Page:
Legal Updates

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Friday, September 30, 2016

On September 28, 2016, Vault Circle Inc. (Vault Circle) announced that it had received approval by the Ontario Securities Commission (OSC) to operate as an exempt market dealer in Ontario.

The proceeds raised by Vault Circle from accredited investors will be used by Lendified Inc. (Lendified), an affiliate of Vault Circle, to provide alternative financing options to small and medium sized businesses (SMEs) in Canada. Lendified is one of a series of new financial technology companies established in Canada over the course of the past couple of years which are collectively seeking to occupy the small business lending market segment that has traditionally been viewed as underserved by larger financial institutions. 

By offering investor notes through its platform, Vault Circle will also be seeking to provide an alternative investment option directly to accredited investors resident in Ontario, with a view to expanding across Canada. 

Often referred to as “peer-to-peer” lending, it is perhaps more appropriate to refer to the collective grouping of these enterprises as “digital lenders” in much the same way as portfolio managers who offer online investment tools and product solutions are referred to as “digital advisors” rather than “robo-advisors.”

This is because true “peer-to-peer” lending platforms are designed to operate as “marketplaces” (a loaded term for securities law purposes) by matching investors with borrowers through direct nexus loan agreements or platform “pass-through” notes, whereas others, such as Lendified, are established as balance sheet lenders who are primarily seeking to diversify their capital base.

Although similar in some respects to the equity-crowdfunding platforms which commenced operating in Ontario earlier this year, there is currently no prescribed framework for issuers or sponsors seeking to establish online lending platforms. 

The OSC initially set out its expectations for businesses planning to operate “peer-to-peer” lending websites on June 19, 2015, by highlighting the concern that such online platforms and their related activities may trigger the application of dealer registration and prospectus requirements under the relevant provisions of the Securities Act (Ontario).

 The OSC conducted a corresponding regulatory review of existing marketplace participants, resulting in at least one existing business having to cease directly issuing securities to retail investors through its online platform.

Through the publication of OSC Staff Notice 33-747 on July 21, 2016, staff at the OSC provided further guidance around common deficiencies in applications for registration by entities seeking to operate online portals and trading platforms generally, as well as reiterating the prior guidance surrounding registration and prospectus concerns.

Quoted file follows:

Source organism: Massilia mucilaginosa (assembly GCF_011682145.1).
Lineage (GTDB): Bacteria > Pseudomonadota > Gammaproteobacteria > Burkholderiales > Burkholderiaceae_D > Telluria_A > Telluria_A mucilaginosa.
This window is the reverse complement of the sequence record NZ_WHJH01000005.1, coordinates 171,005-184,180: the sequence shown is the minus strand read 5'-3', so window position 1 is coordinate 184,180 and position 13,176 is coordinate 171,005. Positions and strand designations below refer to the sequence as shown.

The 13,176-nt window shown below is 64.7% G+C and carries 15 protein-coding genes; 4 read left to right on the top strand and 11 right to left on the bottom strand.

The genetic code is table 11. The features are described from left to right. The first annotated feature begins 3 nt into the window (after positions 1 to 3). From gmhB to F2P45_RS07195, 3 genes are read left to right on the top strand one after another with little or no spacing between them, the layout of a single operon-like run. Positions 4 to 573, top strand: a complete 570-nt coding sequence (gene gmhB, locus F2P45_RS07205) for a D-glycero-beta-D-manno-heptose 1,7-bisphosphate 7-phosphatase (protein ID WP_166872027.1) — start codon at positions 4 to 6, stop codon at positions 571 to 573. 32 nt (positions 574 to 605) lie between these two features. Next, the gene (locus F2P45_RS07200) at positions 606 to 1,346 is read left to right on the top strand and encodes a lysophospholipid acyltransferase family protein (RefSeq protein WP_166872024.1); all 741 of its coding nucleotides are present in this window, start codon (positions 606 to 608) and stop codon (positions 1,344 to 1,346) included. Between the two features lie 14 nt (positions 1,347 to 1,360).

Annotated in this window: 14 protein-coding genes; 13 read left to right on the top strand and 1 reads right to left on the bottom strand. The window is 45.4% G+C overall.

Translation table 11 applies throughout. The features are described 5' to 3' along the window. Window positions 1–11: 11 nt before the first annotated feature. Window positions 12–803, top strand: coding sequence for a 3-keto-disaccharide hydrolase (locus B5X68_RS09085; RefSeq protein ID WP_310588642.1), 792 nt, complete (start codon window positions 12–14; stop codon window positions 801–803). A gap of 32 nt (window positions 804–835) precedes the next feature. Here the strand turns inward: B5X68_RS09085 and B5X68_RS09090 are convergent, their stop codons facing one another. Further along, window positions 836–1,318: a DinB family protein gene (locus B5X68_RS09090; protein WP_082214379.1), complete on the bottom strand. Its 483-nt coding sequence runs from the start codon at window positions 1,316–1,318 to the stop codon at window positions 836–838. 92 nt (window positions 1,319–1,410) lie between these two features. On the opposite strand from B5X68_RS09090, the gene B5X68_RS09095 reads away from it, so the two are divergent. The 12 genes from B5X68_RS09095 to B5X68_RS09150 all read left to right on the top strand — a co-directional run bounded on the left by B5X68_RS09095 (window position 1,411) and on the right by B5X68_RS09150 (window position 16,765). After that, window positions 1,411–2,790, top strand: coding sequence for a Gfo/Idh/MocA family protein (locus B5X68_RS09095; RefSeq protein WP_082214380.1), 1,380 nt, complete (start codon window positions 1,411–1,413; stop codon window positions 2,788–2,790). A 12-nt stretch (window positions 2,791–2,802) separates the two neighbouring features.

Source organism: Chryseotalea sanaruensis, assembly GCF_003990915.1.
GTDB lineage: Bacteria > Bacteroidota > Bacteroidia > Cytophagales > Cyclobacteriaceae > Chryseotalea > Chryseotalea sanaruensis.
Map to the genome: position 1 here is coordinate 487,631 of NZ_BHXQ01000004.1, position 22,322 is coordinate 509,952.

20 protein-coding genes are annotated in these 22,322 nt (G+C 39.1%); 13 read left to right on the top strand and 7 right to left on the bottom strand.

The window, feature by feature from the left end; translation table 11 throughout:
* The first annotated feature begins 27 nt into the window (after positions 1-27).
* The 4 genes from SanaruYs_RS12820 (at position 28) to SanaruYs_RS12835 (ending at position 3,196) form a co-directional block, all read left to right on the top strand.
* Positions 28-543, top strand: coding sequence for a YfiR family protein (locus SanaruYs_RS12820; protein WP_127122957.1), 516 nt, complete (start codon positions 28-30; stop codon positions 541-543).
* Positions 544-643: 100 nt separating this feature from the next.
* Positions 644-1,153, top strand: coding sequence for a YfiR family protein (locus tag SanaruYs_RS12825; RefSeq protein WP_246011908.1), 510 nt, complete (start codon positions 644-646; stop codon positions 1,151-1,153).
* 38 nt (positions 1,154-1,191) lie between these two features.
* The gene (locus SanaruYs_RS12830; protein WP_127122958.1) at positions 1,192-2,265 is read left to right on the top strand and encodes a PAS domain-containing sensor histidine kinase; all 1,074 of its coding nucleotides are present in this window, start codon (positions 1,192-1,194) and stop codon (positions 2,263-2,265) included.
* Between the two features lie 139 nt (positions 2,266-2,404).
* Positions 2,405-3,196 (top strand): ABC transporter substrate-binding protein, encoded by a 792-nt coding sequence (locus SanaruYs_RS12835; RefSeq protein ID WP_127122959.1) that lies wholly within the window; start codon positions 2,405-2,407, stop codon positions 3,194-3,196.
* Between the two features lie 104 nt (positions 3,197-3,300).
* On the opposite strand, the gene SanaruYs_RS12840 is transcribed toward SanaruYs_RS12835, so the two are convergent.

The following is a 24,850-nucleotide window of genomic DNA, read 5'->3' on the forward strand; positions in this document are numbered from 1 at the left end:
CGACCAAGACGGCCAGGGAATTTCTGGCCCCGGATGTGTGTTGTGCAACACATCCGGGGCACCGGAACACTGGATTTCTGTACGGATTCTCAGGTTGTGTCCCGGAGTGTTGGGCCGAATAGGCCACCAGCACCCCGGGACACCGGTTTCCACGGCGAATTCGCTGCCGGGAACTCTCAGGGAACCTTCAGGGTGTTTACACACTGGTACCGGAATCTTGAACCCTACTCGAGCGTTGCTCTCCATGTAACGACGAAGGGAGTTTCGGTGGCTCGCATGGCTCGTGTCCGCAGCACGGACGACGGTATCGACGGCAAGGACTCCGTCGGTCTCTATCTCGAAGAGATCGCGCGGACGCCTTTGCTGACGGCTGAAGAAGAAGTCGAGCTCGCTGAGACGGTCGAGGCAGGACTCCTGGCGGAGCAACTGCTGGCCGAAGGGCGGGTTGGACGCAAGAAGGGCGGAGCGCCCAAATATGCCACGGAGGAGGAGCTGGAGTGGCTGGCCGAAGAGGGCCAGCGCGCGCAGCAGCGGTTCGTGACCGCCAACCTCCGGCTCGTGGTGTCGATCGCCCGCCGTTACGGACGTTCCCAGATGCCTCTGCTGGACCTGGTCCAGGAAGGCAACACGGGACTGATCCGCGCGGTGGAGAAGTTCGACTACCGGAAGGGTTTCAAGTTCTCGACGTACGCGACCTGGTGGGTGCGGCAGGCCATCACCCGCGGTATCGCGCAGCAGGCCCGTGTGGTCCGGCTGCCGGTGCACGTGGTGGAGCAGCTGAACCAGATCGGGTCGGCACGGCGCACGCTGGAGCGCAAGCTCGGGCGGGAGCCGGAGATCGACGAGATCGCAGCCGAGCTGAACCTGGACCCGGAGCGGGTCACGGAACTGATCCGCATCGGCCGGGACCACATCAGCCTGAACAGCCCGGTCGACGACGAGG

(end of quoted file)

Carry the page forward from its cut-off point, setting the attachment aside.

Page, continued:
The threshold question as to whether or not a digital lender will require registration as a dealer from a securities law perspective will center on the manner in which the business and its related activities are structured. This analysis will take into account the factual underpinnings relating to the business and will be governed by the existing securities law regime governing registration and prospectus requirements.

Certain key elements relating to this review include the following: 

Business Model

A marketplace model will require consideration of the relevant prospectus exemptions (on both the borrower and investor sides of the platform), whereas a balance sheet lender may not be in the business of trading in securities for securities law purposes.


The use of an affiliated entity as a “captive dealer” necessitates consideration of conflict of interest and related party rules under applicable securities legislation. This may require different business processes, policies, procedures and corresponding investor disclosures.

Due Diligence and Know-Your-Product 

The level or degree of oversight to be exercised through the platform by the registered entity over the lending entity and related adjudication.

Type of Security 

The specific attributes of the security and related entitlements, such as whether the investment is secured or unsecured, supported by the balance sheet (entity level exposure) versus tranched (packaged into smaller pieces – whether on or off balance sheet) in order to match credit exposures within the portfolio (asset level exposure).

Lendified’s announcement demonstrates that the OSC is prepared to permit digital lending platforms to be registered as exempt market dealers, provided certain conditions are met.

It is also timely given that Maureen Jensen, Chair of the OSC, recently announced that the OSC will be establishing the OSC LaunchPad, dubbed “the first innovation hub by a Canadian securities regulator,” which will be “dedicated to working directly with FinTech companies to help them navigate our regulatory framework…including online advising, peer-to-peer lending, crowdfunding platforms and angel investor organizations….[in order] to tailor regulation and oversight to their unique business models, as long as investor protections are in place.” 

This update is intended as a summary only and should not be regarded or relied upon as advice to any specific client or regarding any specific situation.

If you would like further information regarding the issues discussed in this update or if you wish to discuss any aspect of this commentary, please contact Geoffrey Cher in our Structured Finance practice group.